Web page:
In an interview with CNN Chief Congressional Correspondent Dana Bash on Wednesday, Henry Barbour, the nephew of former Mississippi Gov. Haley Barbour, who steered the pro-Cochran Mississippi Conservatives, said, "In America, we have a right to vote. And in Mississippi, we don't register by party. So whites and blacks get to vote in the Republican primary if they decide, and I think the Constitution gives them that right. So, I'm afraid he's [McDaniel] wrong, I mean, people have a right to vote and I'm damned proud to have asked them for their support."

Complete Coverage: 2014 Midterm Elections

And Barbour said that some Democrats may have been converted.

"I'll tell you, some of the Democrats that we were recruiting to vote for Sen. Cochran - some of them have called me talking about switching," Barbour said. "This is how you grow."

In the interview with WLOX, McDaniel also said he has "no hard feelings" toward Republican leaders in Mississippi, but that he is still shocked at how they attacked him.

"I never thought that me, as a two-term Republican elected official, would be treated the way I was. It was character assassination. They [fellow Republicans] attacked me every chance they got. They ridiculed me. They mocked me. And that was an about-face from the way they treated me just prior to my primary challenge."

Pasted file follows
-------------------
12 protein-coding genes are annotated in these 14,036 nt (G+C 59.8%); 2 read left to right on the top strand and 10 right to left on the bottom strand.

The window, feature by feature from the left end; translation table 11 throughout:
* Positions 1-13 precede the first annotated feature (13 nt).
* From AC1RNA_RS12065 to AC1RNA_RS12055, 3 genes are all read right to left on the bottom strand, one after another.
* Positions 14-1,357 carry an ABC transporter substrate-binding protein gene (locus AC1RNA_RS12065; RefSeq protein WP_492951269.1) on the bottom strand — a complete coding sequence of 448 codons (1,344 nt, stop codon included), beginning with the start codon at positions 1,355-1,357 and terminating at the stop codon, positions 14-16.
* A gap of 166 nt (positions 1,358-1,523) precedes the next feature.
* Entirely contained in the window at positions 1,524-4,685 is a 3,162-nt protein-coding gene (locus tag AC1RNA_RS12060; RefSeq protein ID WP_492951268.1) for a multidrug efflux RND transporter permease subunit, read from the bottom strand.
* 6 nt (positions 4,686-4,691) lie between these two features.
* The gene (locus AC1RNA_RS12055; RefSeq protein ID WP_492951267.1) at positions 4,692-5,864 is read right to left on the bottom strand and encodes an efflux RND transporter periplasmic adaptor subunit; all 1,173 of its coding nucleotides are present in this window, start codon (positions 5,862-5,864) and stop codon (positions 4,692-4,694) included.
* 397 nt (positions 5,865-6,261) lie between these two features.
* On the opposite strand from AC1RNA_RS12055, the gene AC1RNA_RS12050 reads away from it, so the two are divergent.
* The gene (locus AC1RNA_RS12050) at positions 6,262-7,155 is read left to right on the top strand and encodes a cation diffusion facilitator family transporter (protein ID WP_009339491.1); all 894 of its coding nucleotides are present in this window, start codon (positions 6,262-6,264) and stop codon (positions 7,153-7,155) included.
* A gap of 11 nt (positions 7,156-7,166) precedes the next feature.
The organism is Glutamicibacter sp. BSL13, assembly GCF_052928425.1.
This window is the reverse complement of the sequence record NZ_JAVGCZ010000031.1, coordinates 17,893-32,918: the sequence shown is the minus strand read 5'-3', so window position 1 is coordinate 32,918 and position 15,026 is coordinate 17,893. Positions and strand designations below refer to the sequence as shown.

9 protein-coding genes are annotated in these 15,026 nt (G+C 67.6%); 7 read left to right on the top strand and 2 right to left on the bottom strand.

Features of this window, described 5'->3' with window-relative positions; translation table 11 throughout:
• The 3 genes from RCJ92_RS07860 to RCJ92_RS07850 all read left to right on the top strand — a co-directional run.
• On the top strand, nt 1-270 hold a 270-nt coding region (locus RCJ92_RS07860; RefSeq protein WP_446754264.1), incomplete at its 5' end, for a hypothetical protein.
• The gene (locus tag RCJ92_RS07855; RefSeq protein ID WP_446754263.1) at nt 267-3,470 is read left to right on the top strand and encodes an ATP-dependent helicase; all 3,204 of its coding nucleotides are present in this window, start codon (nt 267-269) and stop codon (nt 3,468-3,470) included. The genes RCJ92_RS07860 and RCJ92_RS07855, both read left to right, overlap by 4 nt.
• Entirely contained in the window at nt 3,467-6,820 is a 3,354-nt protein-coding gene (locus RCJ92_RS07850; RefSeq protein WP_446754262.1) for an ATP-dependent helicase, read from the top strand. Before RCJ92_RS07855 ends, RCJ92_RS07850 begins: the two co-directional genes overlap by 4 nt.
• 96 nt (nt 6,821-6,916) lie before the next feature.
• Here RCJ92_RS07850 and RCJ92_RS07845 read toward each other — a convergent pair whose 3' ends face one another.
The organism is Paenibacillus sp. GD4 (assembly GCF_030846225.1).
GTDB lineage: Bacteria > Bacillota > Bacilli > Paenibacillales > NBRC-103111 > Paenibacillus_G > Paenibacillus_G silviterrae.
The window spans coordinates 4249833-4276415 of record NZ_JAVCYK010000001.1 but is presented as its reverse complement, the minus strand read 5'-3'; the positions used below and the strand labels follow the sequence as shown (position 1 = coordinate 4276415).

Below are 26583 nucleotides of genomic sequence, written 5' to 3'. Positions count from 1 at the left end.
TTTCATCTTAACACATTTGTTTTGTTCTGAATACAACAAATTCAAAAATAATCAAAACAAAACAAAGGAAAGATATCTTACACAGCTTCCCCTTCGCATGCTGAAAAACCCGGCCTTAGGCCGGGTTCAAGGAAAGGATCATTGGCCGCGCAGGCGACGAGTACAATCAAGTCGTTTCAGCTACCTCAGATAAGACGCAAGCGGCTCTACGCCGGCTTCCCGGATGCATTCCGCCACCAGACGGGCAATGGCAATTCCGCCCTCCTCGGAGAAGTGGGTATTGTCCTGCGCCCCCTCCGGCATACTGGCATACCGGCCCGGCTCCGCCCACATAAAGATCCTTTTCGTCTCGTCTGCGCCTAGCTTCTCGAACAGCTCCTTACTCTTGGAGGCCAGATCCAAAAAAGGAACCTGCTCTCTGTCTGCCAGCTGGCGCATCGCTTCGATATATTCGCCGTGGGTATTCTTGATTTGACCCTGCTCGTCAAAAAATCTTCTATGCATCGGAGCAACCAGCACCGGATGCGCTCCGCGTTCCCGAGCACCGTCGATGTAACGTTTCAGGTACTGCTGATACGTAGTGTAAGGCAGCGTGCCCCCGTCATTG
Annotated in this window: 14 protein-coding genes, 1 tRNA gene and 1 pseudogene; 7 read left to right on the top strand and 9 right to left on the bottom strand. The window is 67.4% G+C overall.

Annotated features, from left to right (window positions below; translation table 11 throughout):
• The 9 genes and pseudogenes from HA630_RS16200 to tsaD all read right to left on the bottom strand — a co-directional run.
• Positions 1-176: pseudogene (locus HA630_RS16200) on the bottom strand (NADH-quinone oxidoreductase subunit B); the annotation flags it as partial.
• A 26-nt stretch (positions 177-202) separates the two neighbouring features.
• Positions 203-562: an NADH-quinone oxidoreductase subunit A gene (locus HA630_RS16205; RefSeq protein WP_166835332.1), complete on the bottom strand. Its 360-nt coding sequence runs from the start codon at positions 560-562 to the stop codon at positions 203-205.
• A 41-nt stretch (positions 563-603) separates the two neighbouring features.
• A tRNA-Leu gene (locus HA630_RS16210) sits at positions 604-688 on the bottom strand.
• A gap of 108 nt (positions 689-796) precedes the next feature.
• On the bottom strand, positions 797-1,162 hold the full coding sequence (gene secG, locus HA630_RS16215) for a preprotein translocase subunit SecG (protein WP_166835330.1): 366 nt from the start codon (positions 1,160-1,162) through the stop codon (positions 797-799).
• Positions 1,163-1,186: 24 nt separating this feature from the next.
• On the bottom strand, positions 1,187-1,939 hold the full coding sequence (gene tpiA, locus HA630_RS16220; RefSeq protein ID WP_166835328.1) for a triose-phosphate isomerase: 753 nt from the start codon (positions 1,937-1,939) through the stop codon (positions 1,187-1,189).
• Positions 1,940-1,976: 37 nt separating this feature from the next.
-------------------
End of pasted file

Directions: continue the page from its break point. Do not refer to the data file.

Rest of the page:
CNN Political Editor Paul Steinhauser contributed to this story

Filed under: 2014 • Chris McDaniel • Mississippi • Senate Primaries • Senate Race • Thad Cochran
soundoff (581 Responses)
  1. Carolle

    There's nothing "irregular" about being a whiny Tea Potty sore loser.

    June 27, 2014 01:55 pm at 1:55 pm |
  2. Imagine That

    If this is the caliber of the man who would have been Mississippi's junior senator, I think America can let out a collective sigh of relief at the bullet we just dodged.

    June 27, 2014 01:55 pm at 1:55 pm |

    Dear Mr. McDaniel: It's a FREE country. If you don't like our election process, move to Iran. You'll be welcomed there.

    June 27, 2014 01:56 pm at 1:56 pm |
  4. Phil in KC

    Did he stamp his feet and stick out his lower lip?

    June 27, 2014 01:58 pm at 1:58 pm |
  5. Vulcan

    A fair election is one which you win.

    June 27, 2014 01:59 pm at 1:59 pm |
  6. Anonymous

    I think the biggest irregularity is McDaniel.

    June 27, 2014 01:59 pm at 1:59 pm |

    Look like the Tea Party is a way to get the Dems and GOP to work together. The Democrats an Republicans are scared at the rapid growth of the Tea Party so they adopted the Arab saying the enemy of my enemy is a friend indeed.

    June 27, 2014 01:59 pm at 1:59 pm |
  8. ivan

    So now that his good buddy Mark Mayfield has blown his brains as a courtesy to America, will Chris McDaniel go quietly off into the sunset? Pretty Please??? With Sugar On Top????????

    June 27, 2014 01:59 pm at 1:59 pm |
  9. Sniffit

    "Smaller the government the better

    Yeah! Just ask Somalia!

    June 27, 2014 02:00 pm at 2:00 pm |